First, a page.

Maybe what you need, what all of us need, is that outside-of-ourselves perspective. That reminder that there is more happening than what we can see.
I know sometimes it probably feels like we're losing. And we might wonder, are we even supposed to keep fighting? John Mark Comer has some great advice on this topic as well, when it comes to figuring out how we know when or how we're supposed to do battle. He says, "You read Scripture, you pray, you daily die to your flesh, and you live in community."*
Isn't it interesting that prayer itself is not the only thing we're meant to do when it comes to engaging in spiritual battle? A. J. Swoboda writes about a term he calls "spiritual triangulation". He describes it as a way of discerning God's will, using three points - Scripture, community, and prayer.
As we continue to pray, whether we are the ones feeling we're under attack, or we're battling along with God for others who are being attacked, may we grow in each of these areas. May we study and know the Scriptures. May we find ways to live well in community. And may we be ever more persistent and reliant on God's Spirit in prayer.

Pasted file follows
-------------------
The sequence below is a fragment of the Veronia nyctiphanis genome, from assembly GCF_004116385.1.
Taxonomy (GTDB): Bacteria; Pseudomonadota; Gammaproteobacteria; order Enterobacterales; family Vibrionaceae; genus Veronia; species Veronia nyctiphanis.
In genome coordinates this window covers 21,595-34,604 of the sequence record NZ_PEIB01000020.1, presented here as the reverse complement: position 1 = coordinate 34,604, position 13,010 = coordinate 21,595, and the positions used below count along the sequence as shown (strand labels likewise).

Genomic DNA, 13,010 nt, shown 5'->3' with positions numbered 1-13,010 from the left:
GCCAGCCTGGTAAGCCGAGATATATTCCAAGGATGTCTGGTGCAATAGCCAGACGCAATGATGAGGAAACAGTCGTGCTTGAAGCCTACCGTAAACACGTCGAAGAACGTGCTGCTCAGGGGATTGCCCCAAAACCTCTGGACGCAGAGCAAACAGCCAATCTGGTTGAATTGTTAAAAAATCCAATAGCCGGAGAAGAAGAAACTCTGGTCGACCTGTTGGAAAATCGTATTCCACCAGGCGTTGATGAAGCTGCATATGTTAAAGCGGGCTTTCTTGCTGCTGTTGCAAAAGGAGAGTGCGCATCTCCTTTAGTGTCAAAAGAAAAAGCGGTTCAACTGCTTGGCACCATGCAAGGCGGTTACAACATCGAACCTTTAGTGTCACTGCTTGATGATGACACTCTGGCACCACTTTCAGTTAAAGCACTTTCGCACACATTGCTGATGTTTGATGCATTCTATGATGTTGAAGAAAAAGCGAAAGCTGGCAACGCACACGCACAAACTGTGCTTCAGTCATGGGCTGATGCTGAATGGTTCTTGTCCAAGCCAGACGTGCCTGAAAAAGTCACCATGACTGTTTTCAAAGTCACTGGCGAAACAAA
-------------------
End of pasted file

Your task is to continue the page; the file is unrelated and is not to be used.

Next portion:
*Note: Both of these excerpts came from this really great interview with John Mark Comer - I would highly recommend the whole thing if you have time to listen.
Pray with me...
... that God would enable us to pray in His Spirit
And pray in the Spirit on all occasions with all kinds of prayers and requests. With this in mind, be alert and always keep on praying for all the Lord’s people. Ephesians 6:18
... that God would deepen our love for and understanding of His Word
Oh, how I love your law! I meditate on it all day long. Psalm 119:97
... that God would raise up strong communities for students, teachers, and parents throughout ACSD and beyond
So then, just as you received Christ Jesus as Lord, continue to live your lives in him, rooted and built up in him, strengthened in the faith as you were taught, and overflowing with thankfulness. Colossians 2:6-7
Photo credit: Ginnie Lodge
~ Carrie Warner, ACSD Prayer Team Coordinator
Soli Deo Gloria To God alone be the glory